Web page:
Overcoming a gang-infested neighborhood is tough enough without struggling to develop your educational potential, too.
That’s what Justin Lawrence says he did to become a college graduate. He’ll be taking that walk toward an MTSU diploma at Saturday’s afternoon commencement ceremonies, which are scheduled to begin at 1 p.m. in Murphy Center.
The 24-year-old Lawrence, a single mother’s son who hasn’t seen his father since he was 6, grew up in public housing in Chattanooga, Tenn.
“I never let my environment dictate what kind of person I was going to be,” said Lawrence. “Everyone has a choice.”
According to Lawrence, his childhood was marked by a series of challenges, including being misdiagnosed with attention deficit hyperactivity disorder.
“I was a rambunctious kid, but it was because the schoolwork was so easy,” Lawrence said. “I would act up because I was bored.”
After administering IQ tests, educators finally realized Lawrence belonged in more advanced classes. But even those didn’t prepare him for college-level work, he said.
He had to take a remedial math class in college because he found his high-school classes to be “dumbed down” compared with what students at other schools appeared to be learning.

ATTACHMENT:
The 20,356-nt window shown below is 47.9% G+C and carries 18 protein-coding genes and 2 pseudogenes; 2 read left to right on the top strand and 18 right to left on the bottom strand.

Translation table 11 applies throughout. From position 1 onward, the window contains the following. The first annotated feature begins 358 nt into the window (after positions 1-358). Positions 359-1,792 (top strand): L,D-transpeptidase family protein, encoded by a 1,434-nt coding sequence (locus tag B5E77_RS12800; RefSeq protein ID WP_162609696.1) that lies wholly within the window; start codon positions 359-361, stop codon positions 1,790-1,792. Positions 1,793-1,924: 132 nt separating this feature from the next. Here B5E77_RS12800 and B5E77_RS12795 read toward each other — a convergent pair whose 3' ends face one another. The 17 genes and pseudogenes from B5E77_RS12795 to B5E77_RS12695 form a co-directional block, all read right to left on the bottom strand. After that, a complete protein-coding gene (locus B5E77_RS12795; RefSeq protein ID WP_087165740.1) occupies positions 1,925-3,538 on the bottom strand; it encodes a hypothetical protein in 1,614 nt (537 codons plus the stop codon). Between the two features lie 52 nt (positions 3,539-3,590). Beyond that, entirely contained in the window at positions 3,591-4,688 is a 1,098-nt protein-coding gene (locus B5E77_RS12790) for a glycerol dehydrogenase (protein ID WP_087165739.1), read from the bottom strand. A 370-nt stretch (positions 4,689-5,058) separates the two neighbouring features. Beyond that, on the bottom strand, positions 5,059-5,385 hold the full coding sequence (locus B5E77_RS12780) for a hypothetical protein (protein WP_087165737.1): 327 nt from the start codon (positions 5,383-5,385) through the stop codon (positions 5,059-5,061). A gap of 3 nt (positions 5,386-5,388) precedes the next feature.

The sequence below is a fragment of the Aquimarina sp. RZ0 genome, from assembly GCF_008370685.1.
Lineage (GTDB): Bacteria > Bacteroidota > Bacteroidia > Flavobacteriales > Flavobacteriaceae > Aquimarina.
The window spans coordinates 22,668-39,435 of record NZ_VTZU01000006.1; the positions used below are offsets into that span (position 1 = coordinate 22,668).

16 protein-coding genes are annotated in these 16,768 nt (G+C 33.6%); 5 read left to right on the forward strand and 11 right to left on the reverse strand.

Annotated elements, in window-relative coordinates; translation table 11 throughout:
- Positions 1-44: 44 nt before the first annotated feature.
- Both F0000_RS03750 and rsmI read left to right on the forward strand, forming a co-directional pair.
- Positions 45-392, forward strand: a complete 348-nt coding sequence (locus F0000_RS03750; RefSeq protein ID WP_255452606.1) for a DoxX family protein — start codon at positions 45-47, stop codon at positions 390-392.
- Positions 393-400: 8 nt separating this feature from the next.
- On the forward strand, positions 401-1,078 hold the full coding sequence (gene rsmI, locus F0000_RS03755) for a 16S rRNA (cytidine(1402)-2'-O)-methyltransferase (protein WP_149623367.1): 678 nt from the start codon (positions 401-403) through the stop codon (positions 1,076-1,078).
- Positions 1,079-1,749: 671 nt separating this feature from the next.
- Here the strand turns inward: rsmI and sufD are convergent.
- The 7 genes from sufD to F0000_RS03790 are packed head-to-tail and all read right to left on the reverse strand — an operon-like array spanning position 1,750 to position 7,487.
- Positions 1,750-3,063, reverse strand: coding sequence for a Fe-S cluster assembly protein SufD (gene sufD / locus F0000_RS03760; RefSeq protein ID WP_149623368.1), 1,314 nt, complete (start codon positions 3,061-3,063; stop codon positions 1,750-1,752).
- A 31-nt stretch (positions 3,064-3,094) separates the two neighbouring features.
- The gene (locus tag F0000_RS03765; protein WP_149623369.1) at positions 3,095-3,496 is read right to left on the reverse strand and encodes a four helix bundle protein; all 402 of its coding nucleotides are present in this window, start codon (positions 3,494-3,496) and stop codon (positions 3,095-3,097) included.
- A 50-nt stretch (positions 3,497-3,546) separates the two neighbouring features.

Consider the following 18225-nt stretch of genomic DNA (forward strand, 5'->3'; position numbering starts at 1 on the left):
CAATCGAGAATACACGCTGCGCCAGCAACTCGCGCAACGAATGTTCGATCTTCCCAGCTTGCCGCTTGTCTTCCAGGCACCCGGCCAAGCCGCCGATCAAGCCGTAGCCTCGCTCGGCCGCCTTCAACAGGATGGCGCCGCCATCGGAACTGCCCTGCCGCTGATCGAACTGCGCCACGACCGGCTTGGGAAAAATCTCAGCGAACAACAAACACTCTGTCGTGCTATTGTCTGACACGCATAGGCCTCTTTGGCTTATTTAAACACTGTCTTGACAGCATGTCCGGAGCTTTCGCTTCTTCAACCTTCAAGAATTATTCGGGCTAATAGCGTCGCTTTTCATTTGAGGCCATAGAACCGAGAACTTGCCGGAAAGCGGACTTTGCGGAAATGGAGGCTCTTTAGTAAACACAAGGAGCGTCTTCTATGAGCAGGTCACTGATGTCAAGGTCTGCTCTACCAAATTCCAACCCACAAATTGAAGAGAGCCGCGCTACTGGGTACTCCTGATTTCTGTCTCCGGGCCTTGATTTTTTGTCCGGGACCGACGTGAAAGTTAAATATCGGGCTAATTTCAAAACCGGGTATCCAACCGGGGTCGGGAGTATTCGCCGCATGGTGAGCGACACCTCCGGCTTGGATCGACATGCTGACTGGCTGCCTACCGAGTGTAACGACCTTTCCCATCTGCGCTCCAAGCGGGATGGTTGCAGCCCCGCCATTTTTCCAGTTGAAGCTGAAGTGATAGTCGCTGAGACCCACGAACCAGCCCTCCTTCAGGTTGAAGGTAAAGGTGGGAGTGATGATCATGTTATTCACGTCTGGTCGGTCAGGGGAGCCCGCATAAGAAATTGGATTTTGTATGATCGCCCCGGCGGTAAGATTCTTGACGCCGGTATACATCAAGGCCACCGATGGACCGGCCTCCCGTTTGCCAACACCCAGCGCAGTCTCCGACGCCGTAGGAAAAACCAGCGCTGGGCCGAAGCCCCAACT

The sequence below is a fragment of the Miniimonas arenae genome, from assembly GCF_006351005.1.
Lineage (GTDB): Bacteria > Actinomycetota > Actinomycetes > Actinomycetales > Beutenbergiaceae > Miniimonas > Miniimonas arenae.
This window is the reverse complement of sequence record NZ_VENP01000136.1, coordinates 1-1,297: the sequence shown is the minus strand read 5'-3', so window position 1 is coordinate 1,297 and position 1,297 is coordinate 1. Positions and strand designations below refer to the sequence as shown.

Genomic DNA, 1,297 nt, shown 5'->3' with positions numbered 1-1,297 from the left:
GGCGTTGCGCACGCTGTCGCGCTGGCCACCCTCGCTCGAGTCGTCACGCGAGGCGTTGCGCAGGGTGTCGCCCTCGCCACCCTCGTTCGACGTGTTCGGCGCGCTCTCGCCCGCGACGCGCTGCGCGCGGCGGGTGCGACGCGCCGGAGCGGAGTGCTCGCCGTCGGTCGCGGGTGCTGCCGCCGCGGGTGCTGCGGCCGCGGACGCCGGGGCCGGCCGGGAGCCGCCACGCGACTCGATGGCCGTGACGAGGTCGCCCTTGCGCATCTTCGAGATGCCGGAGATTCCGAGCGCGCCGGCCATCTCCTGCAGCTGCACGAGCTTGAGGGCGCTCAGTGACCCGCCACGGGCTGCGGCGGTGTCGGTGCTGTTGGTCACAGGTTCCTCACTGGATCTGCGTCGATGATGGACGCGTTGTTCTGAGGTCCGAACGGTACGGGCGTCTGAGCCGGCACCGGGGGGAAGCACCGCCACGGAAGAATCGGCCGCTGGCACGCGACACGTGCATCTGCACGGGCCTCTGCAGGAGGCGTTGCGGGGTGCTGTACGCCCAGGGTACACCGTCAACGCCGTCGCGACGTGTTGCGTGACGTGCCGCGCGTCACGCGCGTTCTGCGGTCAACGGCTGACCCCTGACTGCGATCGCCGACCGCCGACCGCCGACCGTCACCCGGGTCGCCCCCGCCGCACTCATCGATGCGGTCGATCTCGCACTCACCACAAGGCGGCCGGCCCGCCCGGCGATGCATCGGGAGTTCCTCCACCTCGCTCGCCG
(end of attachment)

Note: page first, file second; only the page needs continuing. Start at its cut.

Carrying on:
The most humiliating aspect of the whole situation, Lawrence said, was the stereotyping.
“I had a high-school counselor tell me she hoped I was ‘good at football’ because I wouldn’t make it otherwise,” he recalled. Lawrence was a running back who enjoyed the game, but he never considered it a viable pathway out of his circumstances.
“It shouldn’t come as a surprise to folks,” Lawrence said. “We know how to apply our minds.”
He didn’t know anyone who had graduated from college, but most of the institutions to which he applied accepted him.
After a year at Carson-Newman College, Lawrence transferred to MTSU, where his love of music prompted him to change his math major to recording industry and to minor in marketing.
“I find music to be therapeutic,” Lawrence said. “Without music, I don’t know if I could live.”
His favorite artists are rappers Jay-Z and Curren$y, but he’s more interested in the publishing side of the music business. His dream is to own his own record label, and Lawrence said he’ll continue working at a local warehouse until he finds a job in his chosen field.
The youngster who grew up around violent crime is now a man who concentrated on his studies and rejected violence, despite the peer pressure.
“People would tell me, ‘Aw, you’re an A student. You’re lame,’” Lawrence said. “But I thought the people who were lame were the ones stuck in the same grade for two years.”
— Gina K. Logue (firstname.lastname@example.org)